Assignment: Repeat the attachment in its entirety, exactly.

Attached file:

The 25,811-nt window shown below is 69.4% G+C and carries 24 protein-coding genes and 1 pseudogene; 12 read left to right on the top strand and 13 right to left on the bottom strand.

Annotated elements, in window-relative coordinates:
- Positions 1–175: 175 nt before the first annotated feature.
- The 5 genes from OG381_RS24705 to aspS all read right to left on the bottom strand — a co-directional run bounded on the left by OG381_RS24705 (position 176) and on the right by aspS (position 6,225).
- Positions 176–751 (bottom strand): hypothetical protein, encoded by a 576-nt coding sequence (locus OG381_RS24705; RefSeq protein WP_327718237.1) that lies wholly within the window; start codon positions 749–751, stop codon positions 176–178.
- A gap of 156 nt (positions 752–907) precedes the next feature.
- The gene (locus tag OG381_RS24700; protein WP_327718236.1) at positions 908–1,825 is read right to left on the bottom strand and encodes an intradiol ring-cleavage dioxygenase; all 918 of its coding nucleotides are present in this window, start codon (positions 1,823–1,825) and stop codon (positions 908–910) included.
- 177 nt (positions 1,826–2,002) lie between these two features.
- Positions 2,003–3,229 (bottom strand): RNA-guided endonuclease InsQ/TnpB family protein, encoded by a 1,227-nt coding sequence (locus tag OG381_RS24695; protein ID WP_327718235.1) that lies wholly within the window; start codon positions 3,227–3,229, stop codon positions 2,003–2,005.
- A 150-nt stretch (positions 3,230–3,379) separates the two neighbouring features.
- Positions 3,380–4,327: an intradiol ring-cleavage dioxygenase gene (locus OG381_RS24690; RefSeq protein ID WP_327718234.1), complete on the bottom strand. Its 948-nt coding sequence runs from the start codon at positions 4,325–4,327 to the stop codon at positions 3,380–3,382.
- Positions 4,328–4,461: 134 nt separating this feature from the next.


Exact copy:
The 25,811-nt window shown below is 69.4% G+C and carries 24 protein-coding genes and 1 pseudogene; 12 read left to right on the top strand and 13 right to left on the bottom strand.

Annotated elements, in window-relative coordinates:
- Positions 1–175: 175 nt before the first annotated feature.
- The 5 genes from OG381_RS24705 to aspS all read right to left on the bottom strand — a co-directional run bounded on the left by OG381_RS24705 (position 176) and on the right by aspS (position 6,225).
- Positions 176–751 (bottom strand): hypothetical protein, encoded by a 576-nt coding sequence (locus OG381_RS24705; RefSeq protein WP_327718237.1) that lies wholly within the window; start codon positions 749–751, stop codon positions 176–178.
- A gap of 156 nt (positions 752–907) precedes the next feature.
- The gene (locus tag OG381_RS24700; protein WP_327718236.1) at positions 908–1,825 is read right to left on the bottom strand and encodes an intradiol ring-cleavage dioxygenase; all 918 of its coding nucleotides are present in this window, start codon (positions 1,823–1,825) and stop codon (positions 908–910) included.
- 177 nt (positions 1,826–2,002) lie between these two features.
- Positions 2,003–3,229 (bottom strand): RNA-guided endonuclease InsQ/TnpB family protein, encoded by a 1,227-nt coding sequence (locus tag OG381_RS24695; protein ID WP_327718235.1) that lies wholly within the window; start codon positions 3,227–3,229, stop codon positions 2,003–2,005.
- A 150-nt stretch (positions 3,230–3,379) separates the two neighbouring features.
- Positions 3,380–4,327: an intradiol ring-cleavage dioxygenase gene (locus OG381_RS24690; RefSeq protein ID WP_327718234.1), complete on the bottom strand. Its 948-nt coding sequence runs from the start codon at positions 4,325–4,327 to the stop codon at positions 3,380–3,382.
- Positions 4,328–4,461: 134 nt separating this feature from the next.